National Booker T. Washington Symposium Begins Sunday

Published June 2, 2006

(Chicago, IL — June 2, 2006) On Sunday, June 4, The New Coalition for Economic and Social Change and The Heartland Institute kick off a two-and-a-half-day symposium on the life and legacy of Booker T. Washington. The event, honoring Washington’s 150th birthday, includes a series of meal events beginning on Sunday, June 4 and six panel discussions open to the public beginning on Monday, June 5.

Some notable participants in the symposium are: Dr. Peter Ascoli, grandson of Julius Rosenwald, a key financial supporter of Washington’s work; Dr. Margaret Washington Clifford, the oldest living direct descendent of Booker T. Washington; Dr. Glenn C. Loury of Brown University; Steve Mariotti, founder and president of the National Foundation for Teaching Entrepreneurship; and Dr. William (Bill) Winston, graduate of Tuskegee Institute and pastor of Living Word Christian Center in Forest Park.

In all there will be 22 distinguished speakers speaking at seven meals and taking part in six panel discussions at venues designed to show off Chicago’s best social and cultural assets.

“It’s time for a change in the black community,” said Lee Walker, president of The New Coalition for Economic and Social Change. “For too long we’ve been focused on assigning blame while our community decays from the inside out.” Walker believes, as Washington did, that African Americans must take their future into their own hands by embracing a new set of values.

“Until we have a vibrant economic culture in the inner cities, there will be no change,” Walker continued, “and a vibrant economic culture starts with education, self-reliance, and personal responsibility.”

“We are thrilled to be part of this symposium,” said Joseph Bast, president of The Heartland Institute. “Booker T. Washington’s life and legacy connect the black experience with the American moral and intellectual traditions of individualism, self-reliance, prudence, and hard work. These traditions aren’t out of date, nor are they the property of any one ideology or political party. They are at the very center of a set of public policies that could generate a social and economic rebirth of the black community.”

Sponsors of the event include ExxonMobil Corporation, Herbert Walberg, The Bodman Foundation, In the Classroom Media, McCormick Tribune Foundation, BellSouth, and nearly two dozen individuals, foundations, and corporations.

One of the symposium participants, Professor Carol Swain of Vanderbilt University, noted, “we would have fewer problems in black communities if more people knew about and internalized the ideals and values of Booker T. Washington.” If he were here today, Swain said, he would “urge people to cast down their bucket where they are [and] black leaders to take responsible positions on immigration reform and extension of section 5 of the Voting Rights Act, instead of the self-serving positions most embrace.”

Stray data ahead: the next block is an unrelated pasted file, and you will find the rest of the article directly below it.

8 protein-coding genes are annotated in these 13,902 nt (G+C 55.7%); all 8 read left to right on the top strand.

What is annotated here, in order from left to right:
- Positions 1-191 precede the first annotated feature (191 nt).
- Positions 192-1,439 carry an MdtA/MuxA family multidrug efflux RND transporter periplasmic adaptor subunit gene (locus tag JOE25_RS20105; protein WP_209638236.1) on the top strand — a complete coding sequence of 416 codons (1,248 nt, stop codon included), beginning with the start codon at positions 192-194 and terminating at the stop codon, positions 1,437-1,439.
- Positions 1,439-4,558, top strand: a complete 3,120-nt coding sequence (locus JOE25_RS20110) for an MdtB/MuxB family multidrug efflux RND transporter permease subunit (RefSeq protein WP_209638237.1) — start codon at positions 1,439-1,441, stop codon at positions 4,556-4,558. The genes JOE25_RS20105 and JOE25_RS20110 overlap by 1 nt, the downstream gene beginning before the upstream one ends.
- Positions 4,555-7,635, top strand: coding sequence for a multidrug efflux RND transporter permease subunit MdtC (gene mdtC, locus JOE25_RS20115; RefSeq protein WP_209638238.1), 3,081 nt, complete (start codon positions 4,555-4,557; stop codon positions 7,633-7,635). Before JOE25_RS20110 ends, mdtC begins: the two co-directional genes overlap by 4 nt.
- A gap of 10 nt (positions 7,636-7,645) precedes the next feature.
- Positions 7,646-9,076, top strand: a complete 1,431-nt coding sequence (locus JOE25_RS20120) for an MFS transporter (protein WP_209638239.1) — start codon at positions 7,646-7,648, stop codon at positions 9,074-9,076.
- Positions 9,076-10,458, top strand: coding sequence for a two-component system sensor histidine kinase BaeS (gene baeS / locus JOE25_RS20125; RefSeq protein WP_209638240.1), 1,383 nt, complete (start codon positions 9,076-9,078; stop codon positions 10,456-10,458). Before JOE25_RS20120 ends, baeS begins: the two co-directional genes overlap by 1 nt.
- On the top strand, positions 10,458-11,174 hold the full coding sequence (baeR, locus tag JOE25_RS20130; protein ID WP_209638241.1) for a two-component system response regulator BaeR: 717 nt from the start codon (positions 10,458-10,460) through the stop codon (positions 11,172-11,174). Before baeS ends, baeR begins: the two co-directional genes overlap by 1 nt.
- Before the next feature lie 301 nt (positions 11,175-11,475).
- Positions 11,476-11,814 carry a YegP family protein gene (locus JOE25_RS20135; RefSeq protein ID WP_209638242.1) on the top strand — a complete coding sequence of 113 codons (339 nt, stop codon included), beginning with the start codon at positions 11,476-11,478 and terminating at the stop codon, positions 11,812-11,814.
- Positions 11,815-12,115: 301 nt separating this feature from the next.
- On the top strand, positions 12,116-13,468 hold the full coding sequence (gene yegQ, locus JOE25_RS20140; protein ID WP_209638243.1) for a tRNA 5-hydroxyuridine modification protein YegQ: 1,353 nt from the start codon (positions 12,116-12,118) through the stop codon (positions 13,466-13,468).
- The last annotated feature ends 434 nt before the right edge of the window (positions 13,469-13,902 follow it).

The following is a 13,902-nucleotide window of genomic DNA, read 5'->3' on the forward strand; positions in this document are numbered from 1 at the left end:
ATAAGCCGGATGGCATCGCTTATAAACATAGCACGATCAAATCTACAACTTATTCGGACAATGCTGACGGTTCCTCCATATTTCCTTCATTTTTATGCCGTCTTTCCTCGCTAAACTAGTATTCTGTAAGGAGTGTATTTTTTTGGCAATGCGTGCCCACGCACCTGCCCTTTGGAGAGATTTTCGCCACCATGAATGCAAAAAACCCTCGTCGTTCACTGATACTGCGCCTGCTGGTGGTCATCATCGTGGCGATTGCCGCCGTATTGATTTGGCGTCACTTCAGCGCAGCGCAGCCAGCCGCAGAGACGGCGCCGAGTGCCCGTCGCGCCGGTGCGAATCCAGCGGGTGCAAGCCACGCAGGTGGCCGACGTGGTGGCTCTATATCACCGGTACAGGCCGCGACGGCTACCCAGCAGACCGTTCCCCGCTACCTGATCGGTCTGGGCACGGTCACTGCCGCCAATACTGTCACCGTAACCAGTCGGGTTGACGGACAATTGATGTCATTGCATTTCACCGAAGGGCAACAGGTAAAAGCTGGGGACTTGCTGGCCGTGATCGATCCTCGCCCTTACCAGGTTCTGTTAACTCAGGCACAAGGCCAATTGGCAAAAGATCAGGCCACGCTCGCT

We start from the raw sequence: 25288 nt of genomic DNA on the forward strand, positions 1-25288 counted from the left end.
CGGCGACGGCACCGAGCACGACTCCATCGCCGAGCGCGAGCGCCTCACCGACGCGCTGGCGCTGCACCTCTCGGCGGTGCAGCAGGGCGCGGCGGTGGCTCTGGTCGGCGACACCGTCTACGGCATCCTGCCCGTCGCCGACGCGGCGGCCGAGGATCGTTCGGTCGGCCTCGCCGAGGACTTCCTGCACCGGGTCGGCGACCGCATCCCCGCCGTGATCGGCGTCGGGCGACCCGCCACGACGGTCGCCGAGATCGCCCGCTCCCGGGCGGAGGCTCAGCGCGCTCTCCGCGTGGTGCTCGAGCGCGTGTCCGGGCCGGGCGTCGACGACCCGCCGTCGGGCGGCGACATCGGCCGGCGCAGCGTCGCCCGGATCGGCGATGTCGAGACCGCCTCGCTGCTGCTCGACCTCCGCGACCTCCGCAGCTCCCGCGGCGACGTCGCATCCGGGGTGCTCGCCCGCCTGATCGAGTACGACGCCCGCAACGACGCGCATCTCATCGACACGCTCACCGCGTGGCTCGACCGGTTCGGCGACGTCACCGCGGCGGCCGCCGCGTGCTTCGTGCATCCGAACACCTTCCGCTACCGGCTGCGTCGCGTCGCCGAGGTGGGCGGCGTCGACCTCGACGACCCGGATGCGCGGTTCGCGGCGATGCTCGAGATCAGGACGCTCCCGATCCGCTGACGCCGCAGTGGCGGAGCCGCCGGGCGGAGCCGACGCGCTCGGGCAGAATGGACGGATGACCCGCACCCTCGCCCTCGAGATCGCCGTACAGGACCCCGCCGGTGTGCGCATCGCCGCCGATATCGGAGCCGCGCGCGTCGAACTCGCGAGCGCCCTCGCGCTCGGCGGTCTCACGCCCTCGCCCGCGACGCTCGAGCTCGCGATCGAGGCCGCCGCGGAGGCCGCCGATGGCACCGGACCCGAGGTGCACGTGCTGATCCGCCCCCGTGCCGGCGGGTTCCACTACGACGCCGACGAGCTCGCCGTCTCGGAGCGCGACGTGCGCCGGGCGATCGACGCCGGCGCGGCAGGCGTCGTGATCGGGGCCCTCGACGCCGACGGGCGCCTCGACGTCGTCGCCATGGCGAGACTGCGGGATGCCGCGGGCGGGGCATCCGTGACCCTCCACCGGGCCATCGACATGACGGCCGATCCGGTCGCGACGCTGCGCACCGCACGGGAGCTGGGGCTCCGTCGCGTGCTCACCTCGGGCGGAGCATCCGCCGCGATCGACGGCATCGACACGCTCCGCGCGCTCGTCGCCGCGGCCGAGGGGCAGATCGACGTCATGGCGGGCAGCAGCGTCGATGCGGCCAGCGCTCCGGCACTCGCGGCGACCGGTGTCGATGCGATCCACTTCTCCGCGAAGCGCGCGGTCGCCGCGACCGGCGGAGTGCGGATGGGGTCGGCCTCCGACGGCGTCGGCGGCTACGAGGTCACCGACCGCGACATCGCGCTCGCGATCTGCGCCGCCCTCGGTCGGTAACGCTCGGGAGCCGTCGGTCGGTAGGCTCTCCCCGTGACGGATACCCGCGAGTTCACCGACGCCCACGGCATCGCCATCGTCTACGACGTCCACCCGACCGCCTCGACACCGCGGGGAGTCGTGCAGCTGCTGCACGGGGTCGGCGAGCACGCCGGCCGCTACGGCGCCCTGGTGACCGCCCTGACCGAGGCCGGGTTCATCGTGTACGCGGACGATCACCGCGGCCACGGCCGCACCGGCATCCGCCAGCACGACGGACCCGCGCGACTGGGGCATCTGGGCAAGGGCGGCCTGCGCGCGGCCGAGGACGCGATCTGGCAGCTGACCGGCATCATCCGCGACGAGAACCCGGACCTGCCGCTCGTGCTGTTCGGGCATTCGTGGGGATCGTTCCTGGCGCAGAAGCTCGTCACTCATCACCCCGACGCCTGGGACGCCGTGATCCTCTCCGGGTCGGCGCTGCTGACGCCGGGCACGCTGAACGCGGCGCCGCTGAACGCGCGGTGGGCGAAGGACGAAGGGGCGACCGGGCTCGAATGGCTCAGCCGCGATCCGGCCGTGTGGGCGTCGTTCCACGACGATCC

On May 20, in a commentary published by the Chicago Sun-Times, Professor Mark Bauerlein of Emory University, another scholar participating in the symposium, quoted Washington as saying, “The great human law that in the end recognizes and rewards merit is everlasting and universal.” Bauerlein himself observed, “the United States is closer to abiding by that law than ever before … [and] we should pass along that faith to those who most need it.”

For a complete schedule of events and registration information, go to Highlights include:

Sunday, June 4

4:00 – 9:00 p.m.
Registration and Opening Banquet Dinner
Chicago Athletic Club
12 South Michigan Avenue
Keynotes: Anne Wortham, Ph.D. associate professor, Illinois State University, and graduate of Tuskegee University, and Glenn Loury, Ph.D., professor of social sciences, Brown University

Monday, June 5

12:30 – 2:00 p.m.
Lunch at the Union League Club
65 West Jackson
Keynote: Steve Mariotti, president, National Foundation for Teaching Entrepreneurship

6:00 – 9:30 p.m.
Dinner at the DuSable Museum of African American History
Keynotes: Rev. Hycel Taylor, Ph.D., former senior pastor of Second Baptist Church, and Rev. Ishmael Muhammad, Nation of Islam

Tuesday, June 6

12:30 – 3:30 p.m.
Lunch and Summary Remarks at the Metropolitan Club
233 South Wacker Drive (Sears Tower)
Keynote: William B. Allen, Ph.D., professor of political science, Michigan State University, with introductory remarks by Daryl Scott, Ph.D., professor of history, Howard University

6:00 – 10:00 p.m.
Dinner Cruise on Lake Michigan aboard The Spirit of Chicago
Brief concluding remarks by hosts and special guests and presentation of Booker T. Washington Legacy Prizes.

All meals are by reservation only. To purchase tickets, call 312/377-4000 or visit

Panel discussions are free and open to the public, and take place at the Arthur Rubloff Building, 375 East Chicago Avenue. The schedule is as follows:

Monday, June 5

Panel 1: Booker T. Washington: The Man and the Legacy
8:30 – 10:30 a.m.

Panel 2: Black Entrepreneurship and Economic Development
10:30 – 12:00 noon

Panel 3: Closing the Academic Achievement Gap
2:30 – 4:00 p.m

Panel 4: Blacks in the Media: Role Models, News, and Shaping Public Opinion
4:00 – 5:30 p.m.

Tuesday, June 6

Panel 5: Left, Right & Black: Where to Go in the Political Arena?
8:30 – 10:30 a.m.

Panel 6: Self-Reliance and the Role of Government
10:30 – 12:00 noon

For more information, please contact Mike Van Winkle or Ralph Conner at 312/377-4000 or by email at [email protected] or [email protected].